Rabies is a fatal but preventable viral disease. It can spread to people and pets if they are bitten or scratched by a rabid animal. In the United States, rabies is mostly found in wild animals like bats, raccoons, skunks, and foxes. However, in many other countries dogs still carry rabies, and most rabies deaths in people around the world are caused by dog bites.
The rabies virus infects the central nervous system. If a person does not receive the appropriate medical care after a potential rabies exposure, the virus can cause disease in the brain, ultimately resulting in death. Rabies can be prevented by vaccinating pets, staying away from wildlife, and seeking medical care after potential exposures before symptoms start.
If you’ve been in contact with any wildlife or unfamiliar animals, particularly if you’ve been bitten or scratched, you should talk with a healthcare or public health professional to determine your risk for rabies or other illnesses. Wash any wounds immediately with soap and water and then plan to see a healthcare provider. (It’s important to know that, unlike most other animals that carry rabies, many types of bats have very small teeth which may leave marks that disappear quickly. If you are unsure, seek medical advice to be safe.)
Remember that rabies is a medical urgency but not an emergency. Decisions should not be delayed.
See your doctor for attention for any trauma due to an animal attack before considering the need for rabies vaccination. After any wounds have been addressed, your doctor – possibly in consultation with your state or local health department – will help you decide if you need treatment known as rabies postexposure prophylaxis (PEP). Decisions to start PEP will be based on your type of exposure, the animal you were exposed to, whether the animal is available for testing, and laboratory and surveillance information for the geographic area where the exposure occurred.
In the United States, PEP consists of a regimen of one dose of immune globulin and four doses of rabies vaccine over a 14-day period. Rabies immune globulin and the first dose of rabies vaccine should be given by your health care provider as soon as possible after exposure. Current vaccines are relatively painless and are given in your arm like a flu or tetanus vaccine; rabies vaccines are not given in the stomach.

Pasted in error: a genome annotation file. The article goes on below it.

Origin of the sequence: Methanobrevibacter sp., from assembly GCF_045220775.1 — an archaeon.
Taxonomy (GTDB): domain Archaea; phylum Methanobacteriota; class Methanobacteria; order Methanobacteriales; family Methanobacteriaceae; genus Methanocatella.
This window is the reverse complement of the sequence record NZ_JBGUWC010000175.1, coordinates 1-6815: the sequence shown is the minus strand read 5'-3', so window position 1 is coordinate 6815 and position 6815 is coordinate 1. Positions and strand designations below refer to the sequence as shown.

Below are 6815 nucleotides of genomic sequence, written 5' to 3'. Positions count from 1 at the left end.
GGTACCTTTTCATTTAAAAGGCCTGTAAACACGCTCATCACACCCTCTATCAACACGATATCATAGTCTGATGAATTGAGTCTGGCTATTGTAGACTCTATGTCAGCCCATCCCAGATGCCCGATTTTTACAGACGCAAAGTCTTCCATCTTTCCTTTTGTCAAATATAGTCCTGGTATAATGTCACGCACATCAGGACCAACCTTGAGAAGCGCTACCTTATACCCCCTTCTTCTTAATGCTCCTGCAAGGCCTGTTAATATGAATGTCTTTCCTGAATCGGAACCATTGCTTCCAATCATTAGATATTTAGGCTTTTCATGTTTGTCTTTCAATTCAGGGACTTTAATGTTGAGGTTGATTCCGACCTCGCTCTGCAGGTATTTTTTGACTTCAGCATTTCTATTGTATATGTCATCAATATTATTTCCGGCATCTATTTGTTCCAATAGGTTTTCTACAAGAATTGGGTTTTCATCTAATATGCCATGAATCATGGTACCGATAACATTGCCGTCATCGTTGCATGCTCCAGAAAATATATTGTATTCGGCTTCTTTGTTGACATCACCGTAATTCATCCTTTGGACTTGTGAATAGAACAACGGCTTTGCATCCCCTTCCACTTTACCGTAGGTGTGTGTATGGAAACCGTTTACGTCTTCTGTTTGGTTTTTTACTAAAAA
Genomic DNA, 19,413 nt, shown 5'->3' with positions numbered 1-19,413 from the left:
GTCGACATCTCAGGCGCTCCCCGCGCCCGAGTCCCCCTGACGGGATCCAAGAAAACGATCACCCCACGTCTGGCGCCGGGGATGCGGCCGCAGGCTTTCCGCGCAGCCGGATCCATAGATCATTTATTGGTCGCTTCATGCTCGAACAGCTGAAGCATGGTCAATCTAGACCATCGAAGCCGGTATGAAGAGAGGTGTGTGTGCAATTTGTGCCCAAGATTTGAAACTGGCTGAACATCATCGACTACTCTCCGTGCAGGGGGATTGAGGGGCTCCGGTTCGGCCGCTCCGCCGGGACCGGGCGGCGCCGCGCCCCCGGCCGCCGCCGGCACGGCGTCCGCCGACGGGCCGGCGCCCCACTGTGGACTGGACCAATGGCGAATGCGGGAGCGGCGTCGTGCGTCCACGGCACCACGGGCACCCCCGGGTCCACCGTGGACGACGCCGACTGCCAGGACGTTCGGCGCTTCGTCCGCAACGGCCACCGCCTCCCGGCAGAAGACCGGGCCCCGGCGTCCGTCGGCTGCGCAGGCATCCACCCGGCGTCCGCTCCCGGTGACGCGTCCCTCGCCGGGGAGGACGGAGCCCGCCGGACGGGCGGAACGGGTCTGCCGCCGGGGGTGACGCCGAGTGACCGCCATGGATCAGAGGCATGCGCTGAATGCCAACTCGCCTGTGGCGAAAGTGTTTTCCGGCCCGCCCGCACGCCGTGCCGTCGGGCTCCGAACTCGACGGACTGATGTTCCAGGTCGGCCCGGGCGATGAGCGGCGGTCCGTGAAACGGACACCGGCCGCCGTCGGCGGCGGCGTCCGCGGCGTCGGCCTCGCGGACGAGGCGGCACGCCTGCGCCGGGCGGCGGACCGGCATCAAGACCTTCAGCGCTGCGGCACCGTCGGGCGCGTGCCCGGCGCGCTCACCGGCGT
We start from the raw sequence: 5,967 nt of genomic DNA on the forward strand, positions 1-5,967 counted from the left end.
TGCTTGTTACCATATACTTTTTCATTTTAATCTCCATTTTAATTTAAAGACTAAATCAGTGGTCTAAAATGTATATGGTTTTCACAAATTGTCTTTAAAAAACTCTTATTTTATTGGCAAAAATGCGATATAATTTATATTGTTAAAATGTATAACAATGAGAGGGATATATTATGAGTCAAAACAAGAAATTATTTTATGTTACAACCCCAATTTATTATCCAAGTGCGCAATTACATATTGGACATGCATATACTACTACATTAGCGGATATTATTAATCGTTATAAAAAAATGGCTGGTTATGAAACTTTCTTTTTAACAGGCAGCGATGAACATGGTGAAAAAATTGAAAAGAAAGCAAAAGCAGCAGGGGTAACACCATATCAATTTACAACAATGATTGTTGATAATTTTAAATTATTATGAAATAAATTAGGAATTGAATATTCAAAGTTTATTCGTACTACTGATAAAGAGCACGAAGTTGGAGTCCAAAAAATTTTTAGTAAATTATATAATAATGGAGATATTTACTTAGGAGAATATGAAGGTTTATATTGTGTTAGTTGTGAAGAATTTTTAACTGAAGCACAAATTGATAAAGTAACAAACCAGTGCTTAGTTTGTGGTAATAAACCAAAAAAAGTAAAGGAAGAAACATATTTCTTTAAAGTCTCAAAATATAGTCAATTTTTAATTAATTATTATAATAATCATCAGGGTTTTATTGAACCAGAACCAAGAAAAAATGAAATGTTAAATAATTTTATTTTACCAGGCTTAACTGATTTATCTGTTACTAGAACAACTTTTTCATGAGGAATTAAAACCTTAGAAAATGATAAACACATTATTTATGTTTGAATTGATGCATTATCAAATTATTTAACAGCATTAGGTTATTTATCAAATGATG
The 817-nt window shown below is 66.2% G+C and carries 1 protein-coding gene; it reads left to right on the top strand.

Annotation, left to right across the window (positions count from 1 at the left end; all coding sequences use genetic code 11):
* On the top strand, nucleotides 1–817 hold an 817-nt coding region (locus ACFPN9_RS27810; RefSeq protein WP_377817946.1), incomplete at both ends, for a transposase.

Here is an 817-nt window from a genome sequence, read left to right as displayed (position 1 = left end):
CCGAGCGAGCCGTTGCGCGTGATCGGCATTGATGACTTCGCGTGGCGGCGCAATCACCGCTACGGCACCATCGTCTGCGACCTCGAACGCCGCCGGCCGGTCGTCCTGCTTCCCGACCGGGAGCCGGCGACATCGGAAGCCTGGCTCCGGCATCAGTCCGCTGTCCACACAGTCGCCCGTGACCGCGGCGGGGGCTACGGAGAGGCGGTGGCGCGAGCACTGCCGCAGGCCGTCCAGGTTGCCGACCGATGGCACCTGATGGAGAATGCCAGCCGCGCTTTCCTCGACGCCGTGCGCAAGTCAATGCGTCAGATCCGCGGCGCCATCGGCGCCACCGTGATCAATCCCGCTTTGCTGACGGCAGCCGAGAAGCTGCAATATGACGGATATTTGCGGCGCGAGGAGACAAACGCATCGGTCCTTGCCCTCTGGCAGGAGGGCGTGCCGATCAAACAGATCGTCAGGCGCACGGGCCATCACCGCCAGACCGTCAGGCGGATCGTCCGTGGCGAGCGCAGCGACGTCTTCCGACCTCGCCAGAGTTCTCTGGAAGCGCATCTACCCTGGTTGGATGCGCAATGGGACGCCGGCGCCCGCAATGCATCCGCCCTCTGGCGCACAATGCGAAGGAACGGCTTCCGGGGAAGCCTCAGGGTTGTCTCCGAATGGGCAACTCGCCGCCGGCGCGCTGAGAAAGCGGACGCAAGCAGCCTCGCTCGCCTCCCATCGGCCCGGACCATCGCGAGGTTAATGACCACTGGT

People who work with rabies in laboratory settings and animal control and wildlife officers are just a few of the people who should consider rabies preexposure vaccinations. If you are traveling to a country where rabies is widespread, you should consult your doctor about the possibility of receiving preexposure vaccination against rabies.
Consider preexposure vaccination if:
Your planned activity will bring you into contact with wild or domestic animals, for example if you are a biologist, veterinarian, or agriculture specialist working with animals. You will be visiting remote areas where medical care is difficult to obtain or may be delayed, for example, hiking through remote villages where dogs are common. Your stay is longer than 1 month in an area where dog rabies is common. The longer your stay, the greater the chance of an encounter with an animal. Although preexposure vaccination does not eliminate the need for additional therapy after a rabies exposure, it simplifies management by eliminating the need for rabies immune globulin and decreasing the number of doses of vaccine needed. This is of particular importance for persons at high risk for exposure to rabies in areas where immunizing products might not be available or where lesser quality biologics might be used which would place the exposed person at increased risk for adverse events.
Preexposure prophylaxis may also protect people whose postexposure therapy is delayed and provide protection to people who are at risk for unapparent exposures to rabies.
Read more at CDC.gov